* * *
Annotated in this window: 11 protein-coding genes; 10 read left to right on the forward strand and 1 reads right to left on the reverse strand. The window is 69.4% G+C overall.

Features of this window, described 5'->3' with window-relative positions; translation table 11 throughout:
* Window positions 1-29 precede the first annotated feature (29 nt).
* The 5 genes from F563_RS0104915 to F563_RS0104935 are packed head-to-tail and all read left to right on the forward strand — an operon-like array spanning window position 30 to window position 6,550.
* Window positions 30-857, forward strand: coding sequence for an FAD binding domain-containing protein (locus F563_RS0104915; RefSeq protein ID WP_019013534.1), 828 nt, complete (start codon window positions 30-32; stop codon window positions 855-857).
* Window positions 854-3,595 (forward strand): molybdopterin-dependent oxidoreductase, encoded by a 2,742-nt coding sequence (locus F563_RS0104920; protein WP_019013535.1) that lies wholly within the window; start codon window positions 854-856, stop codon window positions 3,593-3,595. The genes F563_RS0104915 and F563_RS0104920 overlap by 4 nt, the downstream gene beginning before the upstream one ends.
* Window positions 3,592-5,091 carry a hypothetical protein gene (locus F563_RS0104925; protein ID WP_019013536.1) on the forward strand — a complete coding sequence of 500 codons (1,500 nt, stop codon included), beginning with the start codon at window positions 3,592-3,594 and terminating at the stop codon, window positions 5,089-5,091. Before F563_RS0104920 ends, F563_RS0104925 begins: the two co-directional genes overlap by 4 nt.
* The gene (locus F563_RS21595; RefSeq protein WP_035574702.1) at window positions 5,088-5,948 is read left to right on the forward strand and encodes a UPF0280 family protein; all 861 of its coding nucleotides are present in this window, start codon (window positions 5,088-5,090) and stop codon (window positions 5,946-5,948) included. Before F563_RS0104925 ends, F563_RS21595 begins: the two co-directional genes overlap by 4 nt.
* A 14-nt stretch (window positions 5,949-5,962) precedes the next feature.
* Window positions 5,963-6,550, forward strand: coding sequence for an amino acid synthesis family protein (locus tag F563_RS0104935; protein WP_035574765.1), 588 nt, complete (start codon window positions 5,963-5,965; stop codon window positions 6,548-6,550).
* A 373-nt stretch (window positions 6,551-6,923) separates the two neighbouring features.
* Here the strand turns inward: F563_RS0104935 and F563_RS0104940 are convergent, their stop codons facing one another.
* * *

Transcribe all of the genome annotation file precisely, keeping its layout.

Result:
Annotated in this window: 11 protein-coding genes; 10 read left to right on the forward strand and 1 reads right to left on the reverse strand. The window is 69.4% G+C overall.

Features of this window, described 5'->3' with window-relative positions; translation table 11 throughout:
* Window positions 1-29 precede the first annotated feature (29 nt).
* The 5 genes from F563_RS0104915 to F563_RS0104935 are packed head-to-tail and all read left to right on the forward strand — an operon-like array spanning window position 30 to window position 6,550.
* Window positions 30-857, forward strand: coding sequence for an FAD binding domain-containing protein (locus F563_RS0104915; RefSeq protein ID WP_019013534.1), 828 nt, complete (start codon window positions 30-32; stop codon window positions 855-857).
* Window positions 854-3,595 (forward strand): molybdopterin-dependent oxidoreductase, encoded by a 2,742-nt coding sequence (locus F563_RS0104920; protein WP_019013535.1) that lies wholly within the window; start codon window positions 854-856, stop codon window positions 3,593-3,595. The genes F563_RS0104915 and F563_RS0104920 overlap by 4 nt, the downstream gene beginning before the upstream one ends.
* Window positions 3,592-5,091 carry a hypothetical protein gene (locus F563_RS0104925; protein ID WP_019013536.1) on the forward strand — a complete coding sequence of 500 codons (1,500 nt, stop codon included), beginning with the start codon at window positions 3,592-3,594 and terminating at the stop codon, window positions 5,089-5,091. Before F563_RS0104920 ends, F563_RS0104925 begins: the two co-directional genes overlap by 4 nt.
* The gene (locus F563_RS21595; RefSeq protein WP_035574702.1) at window positions 5,088-5,948 is read left to right on the forward strand and encodes a UPF0280 family protein; all 861 of its coding nucleotides are present in this window, start codon (window positions 5,088-5,090) and stop codon (window positions 5,946-5,948) included. Before F563_RS0104925 ends, F563_RS21595 begins: the two co-directional genes overlap by 4 nt.
* A 14-nt stretch (window positions 5,949-5,962) precedes the next feature.
* Window positions 5,963-6,550, forward strand: coding sequence for an amino acid synthesis family protein (locus tag F563_RS0104935; protein WP_035574765.1), 588 nt, complete (start codon window positions 5,963-5,965; stop codon window positions 6,548-6,550).
* A 373-nt stretch (window positions 6,551-6,923) separates the two neighbouring features.
* Here the strand turns inward: F563_RS0104935 and F563_RS0104940 are convergent, their stop codons facing one another.